Plant A Day – Jewelweed

Jewelweed Impatiens capensis

Jewelweed
Impatiens capensis

Jewelweed has both cleistogamous and chasmogamous flowers.  Seriously, that’s how botanists talk!  I think their goal is to make sure that no one knows what they’re saying when they’re talking dirty!!

Translation; cleistogamous = self-pollinating and chasmogamous means cross-pollination.  Anyone who’s ever seen a Jewelweed is familiar with the pretty orange flowers, but if you look closer you’ll see some small green closed flowers.  The small green flowers are self-pollinated and produce seeds that are clones of the parent.  While this doesn’t promote adaptation, it takes less energy and is more reliable than cross-pollination.  So, this works better in degraded habitats or when the plant is stressed.  It’s been noticed that when the plants are grazed, most of the regrowth only has the green flowers.

Jewelweed has more reproductive strategies than a wolf at a singles bar.  The lower lips of the flower act as guides for hummingbird beaks and as a platform for bees and other insects.  The tubular flower guides them in to the nectar and the stigmas, which hold the pollen.  The spur at the end produces copious amounts of nectar.  Hummingbirds, bees and other insects can pollinate this plant.  Most go in through the opening, but some have figured out a way to just chew a hole at the bottom and leisurely sip the nectar.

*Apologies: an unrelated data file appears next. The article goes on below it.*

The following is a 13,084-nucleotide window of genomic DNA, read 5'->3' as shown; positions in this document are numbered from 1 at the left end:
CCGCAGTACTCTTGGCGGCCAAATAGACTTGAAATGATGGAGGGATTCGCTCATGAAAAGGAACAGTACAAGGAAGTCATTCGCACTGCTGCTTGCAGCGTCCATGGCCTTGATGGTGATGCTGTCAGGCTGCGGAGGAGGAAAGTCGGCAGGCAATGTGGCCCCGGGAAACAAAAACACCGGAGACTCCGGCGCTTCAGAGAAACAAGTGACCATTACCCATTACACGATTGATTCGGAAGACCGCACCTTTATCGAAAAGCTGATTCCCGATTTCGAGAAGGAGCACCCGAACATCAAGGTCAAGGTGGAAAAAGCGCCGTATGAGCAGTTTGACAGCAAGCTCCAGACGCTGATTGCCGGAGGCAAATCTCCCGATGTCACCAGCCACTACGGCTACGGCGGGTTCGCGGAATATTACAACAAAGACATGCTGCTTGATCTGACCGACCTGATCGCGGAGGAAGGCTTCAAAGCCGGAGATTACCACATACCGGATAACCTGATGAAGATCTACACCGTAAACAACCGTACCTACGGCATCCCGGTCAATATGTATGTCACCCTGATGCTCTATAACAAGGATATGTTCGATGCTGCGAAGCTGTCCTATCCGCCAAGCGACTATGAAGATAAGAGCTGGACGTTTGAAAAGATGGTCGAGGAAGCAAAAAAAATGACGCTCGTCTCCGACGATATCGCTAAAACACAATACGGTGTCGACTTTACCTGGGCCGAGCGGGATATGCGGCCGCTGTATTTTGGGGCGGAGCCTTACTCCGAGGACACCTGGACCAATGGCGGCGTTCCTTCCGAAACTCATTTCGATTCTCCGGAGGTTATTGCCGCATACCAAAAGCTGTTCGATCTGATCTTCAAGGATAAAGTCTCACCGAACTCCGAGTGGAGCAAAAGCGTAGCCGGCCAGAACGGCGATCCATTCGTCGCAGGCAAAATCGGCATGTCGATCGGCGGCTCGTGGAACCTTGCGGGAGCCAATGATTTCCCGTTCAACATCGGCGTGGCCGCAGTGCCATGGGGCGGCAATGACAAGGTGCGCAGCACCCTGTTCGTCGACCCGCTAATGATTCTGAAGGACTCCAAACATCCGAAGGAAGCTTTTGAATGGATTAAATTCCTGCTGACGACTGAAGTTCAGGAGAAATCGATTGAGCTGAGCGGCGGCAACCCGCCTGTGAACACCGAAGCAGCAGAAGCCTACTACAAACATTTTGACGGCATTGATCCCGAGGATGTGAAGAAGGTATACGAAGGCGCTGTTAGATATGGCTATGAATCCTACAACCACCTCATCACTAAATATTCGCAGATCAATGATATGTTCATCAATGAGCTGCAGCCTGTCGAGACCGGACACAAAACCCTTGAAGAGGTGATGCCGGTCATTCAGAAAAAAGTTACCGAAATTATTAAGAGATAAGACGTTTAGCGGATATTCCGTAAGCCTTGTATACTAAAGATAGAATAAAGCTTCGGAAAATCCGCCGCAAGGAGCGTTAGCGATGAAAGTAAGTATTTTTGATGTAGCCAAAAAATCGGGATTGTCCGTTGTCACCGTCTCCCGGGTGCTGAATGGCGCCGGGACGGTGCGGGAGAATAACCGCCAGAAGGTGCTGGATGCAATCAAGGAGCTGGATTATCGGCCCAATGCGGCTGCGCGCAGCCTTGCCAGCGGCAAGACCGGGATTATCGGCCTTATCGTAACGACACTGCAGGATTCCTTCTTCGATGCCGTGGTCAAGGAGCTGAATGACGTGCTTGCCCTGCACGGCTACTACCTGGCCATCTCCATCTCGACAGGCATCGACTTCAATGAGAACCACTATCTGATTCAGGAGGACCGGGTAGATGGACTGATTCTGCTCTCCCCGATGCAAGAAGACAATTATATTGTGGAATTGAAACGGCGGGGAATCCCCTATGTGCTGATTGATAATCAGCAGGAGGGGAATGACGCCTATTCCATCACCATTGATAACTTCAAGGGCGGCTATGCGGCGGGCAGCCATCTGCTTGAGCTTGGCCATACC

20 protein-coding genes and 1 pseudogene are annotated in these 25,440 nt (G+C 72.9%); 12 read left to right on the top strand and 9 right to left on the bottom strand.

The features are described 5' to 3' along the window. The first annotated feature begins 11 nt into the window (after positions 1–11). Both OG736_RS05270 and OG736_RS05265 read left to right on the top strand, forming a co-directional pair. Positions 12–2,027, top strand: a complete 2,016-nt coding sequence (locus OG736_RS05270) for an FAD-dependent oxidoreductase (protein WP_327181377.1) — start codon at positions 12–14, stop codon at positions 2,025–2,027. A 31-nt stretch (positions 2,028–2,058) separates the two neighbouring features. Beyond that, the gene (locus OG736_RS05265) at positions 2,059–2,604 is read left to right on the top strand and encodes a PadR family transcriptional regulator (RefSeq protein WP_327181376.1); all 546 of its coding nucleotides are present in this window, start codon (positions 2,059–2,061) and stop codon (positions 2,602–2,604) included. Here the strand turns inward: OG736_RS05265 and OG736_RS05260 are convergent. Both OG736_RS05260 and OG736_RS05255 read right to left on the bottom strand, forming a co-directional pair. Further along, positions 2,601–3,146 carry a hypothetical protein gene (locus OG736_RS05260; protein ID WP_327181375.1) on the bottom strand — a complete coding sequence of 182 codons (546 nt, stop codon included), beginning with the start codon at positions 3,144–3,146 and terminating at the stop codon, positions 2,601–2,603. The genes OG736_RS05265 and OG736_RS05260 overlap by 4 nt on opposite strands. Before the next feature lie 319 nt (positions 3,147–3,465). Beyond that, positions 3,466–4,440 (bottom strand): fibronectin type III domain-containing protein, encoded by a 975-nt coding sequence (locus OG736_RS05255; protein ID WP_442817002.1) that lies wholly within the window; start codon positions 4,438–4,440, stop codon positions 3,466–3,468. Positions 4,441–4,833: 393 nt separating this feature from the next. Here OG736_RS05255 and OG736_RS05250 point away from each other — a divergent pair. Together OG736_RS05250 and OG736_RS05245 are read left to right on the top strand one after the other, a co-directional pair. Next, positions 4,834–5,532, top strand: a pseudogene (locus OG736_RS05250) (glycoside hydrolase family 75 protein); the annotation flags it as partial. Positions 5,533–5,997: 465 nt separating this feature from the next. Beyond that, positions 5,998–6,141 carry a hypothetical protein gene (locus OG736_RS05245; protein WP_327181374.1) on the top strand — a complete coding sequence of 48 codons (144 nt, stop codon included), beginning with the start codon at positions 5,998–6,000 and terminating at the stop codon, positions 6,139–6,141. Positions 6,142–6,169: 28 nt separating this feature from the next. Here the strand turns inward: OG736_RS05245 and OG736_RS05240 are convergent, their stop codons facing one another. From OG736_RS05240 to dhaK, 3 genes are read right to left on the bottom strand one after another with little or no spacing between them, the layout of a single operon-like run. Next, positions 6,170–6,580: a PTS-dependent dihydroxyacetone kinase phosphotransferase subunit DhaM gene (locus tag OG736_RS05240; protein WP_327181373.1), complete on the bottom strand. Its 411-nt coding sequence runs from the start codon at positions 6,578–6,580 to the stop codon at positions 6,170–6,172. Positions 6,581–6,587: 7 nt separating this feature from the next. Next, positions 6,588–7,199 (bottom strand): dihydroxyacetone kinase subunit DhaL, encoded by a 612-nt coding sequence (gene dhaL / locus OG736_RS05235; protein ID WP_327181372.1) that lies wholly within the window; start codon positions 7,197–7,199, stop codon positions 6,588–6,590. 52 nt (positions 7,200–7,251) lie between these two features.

The plant can be quite tall and delicate so that it sways easily in the breeze.  One theory about this is that when a hummingbird sticks its beak in, the plant easily moves and therefore puts more pollen on the beak of the hummingbird.  Someone even did an experiment by tying supports on the plants and comparing the amount of pollen on the beaks of hummingbirds using the free, swaying plants versus the supported plants.  They found significantly more pollen from the swaying plants.

Jewelweed has gone out of its way to have a variety of pollination strategies, which probably why I see it everywhere.

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